I blame the Sneezing Guy for this.

Tuesday, February 8, 2011

Dating Dry Spell

When I heard the news on Groundhog Day that we would have an early spring, I wondered how the groundhog might have reacted if it had seen the blizzard that recently descended upon Chicago. I wondered if the groundhog might have thought, "Well, forget this," and then crawled back into its burrow before booking a ticket to the Bahamas.

That also made me think about how even though I've recently reentered the world of online dating, there are times where I feel like saying, "Forget it," and moving back into the safe confines of the single life. Then I could write stories about why dating sucks and how people will live longer lives if they avoid it as much as possible, and how the ice cream business will suddenly boom as a result. Or I could carry a big wooden stake around and wave it threateningly at any guy who dares to come near me, screaming, "Get AWAY from me! Your masculine wiles will not work on me, freak show!"

And the wooden stake could come in handy in case any of the guys are vampires, which apparently is very likely if you read a lot of the teen novels that are out lately. But I suppose it'd be easy to tell if they were vampires; they'd probably react to the sun by covering themselves with their dark clothes (why do vampires often wear dark clothes? Is it some kind of undead fashion statement?) and yelping, "The light! The liiiiiiiggghhht!" before bursting into flames.

(Ever notice how the vampires always seem so upset? What, are eternal youth and immortality not enough for them? I suppose that drinking blood all the time would probably be a factor. I'd rather drink Coke.)

I've definitely had a long dating dry spell, because I haven't been on a date since last summer. I put off online dating because I had gotten burned out on dating and had had one too many bad experiences. There was the guy who waited several weeks before he called me after our date. Then he kept calling me for months after that, with no response or encouragement from me, until I finally told him, "It was one date! Get over it, weirdo!" (Well, not in so many words, but I did tell him to leave me alone. He creeped me out.)

There was the guy who spent about two hours talking about himself without asking me any questions about myself; apparently I was just there to compliment him while he nodded with that fake modesty thing which made me wonder how many times he admired himself in the mirror every day and imagined women throwing roses at him. (I imagined throwing something else.)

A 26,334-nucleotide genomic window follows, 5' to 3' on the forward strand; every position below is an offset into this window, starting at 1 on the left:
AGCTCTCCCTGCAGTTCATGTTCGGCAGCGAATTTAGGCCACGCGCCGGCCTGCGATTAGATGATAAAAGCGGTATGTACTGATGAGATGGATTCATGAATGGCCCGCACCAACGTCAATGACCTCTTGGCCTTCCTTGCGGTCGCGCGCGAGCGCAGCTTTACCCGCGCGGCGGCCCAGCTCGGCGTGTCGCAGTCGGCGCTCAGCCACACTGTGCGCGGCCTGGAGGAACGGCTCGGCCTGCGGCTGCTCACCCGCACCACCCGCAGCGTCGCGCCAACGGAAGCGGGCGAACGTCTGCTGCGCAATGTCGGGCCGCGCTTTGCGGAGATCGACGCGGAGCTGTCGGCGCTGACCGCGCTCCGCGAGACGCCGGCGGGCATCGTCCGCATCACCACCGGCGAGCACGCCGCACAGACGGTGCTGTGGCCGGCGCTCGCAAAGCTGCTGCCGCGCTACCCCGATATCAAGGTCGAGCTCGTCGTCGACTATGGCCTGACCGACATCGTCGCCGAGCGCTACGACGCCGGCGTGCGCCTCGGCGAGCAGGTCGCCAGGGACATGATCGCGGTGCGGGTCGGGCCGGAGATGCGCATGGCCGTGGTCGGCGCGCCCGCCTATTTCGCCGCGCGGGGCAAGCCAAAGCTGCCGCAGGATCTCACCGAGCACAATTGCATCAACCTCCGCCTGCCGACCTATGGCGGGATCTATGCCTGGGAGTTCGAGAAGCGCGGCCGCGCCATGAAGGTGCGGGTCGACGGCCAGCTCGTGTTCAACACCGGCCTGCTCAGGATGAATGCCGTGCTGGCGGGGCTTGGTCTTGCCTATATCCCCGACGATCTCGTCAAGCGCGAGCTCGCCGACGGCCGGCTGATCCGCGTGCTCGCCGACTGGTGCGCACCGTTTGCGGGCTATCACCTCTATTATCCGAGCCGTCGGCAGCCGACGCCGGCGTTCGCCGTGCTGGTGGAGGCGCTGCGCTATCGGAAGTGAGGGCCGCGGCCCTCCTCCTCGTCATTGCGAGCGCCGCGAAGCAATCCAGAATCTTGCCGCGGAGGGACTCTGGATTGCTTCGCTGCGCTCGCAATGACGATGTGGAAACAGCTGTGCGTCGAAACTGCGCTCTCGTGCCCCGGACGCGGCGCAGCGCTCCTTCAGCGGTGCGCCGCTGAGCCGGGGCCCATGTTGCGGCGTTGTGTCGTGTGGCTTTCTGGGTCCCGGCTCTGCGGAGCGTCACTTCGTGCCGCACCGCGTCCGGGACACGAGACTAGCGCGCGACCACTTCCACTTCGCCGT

There was the guy on who sent me three or four "winks". I responded to the first wink with an e-mail, but he just kept "winking" at me. I realized that he was either too cheap or too broke to pay for a membership, so he couldn't communicate with me beyond the winks. He must have expected me to immediately provide my phone number in the first e-mail, which I never do.

There were also the creepy e-mails I'd get from even creepier guys who would make comments on my physical appearance in the pictures I posted on my profile. There were the the disappearing acts from guys who would e-mail me and then never contact me again after the first or second e-mail, which made me wonder if I was writing the wrong thing in my e-mails. It's not as if I wrote anything like, "At last I have found you, my beloved! Now we can plan the wedding. What should we name our children?"

When I first started online dating, I just wanted to go on dates and meet new people. I figured that if I met a guy that I really clicked with, then great. But now that I'm on my fourth online dating membership, I'm tired of being a serial dater. It's not like I want to get married right away; I don't have any specific time frame for that. (But hopefully I'll be married before I turn 90. I'm thinking that my dating prospects would definitely decrease by then.) But I don't want to have to keep dating new guys for years and years.

Even though dating dry spells aren't fun, sometimes dating isn't fun either. Maybe it's just because I haven't met that one guy I could really click with yet. But dating does end up being worth it for a lot of people, because they end up finding the people they want to spend the rest of their lives with. It's just that the thought of going through this whole process all over again makes me feel weary, and I've only been a member of for a couple weeks.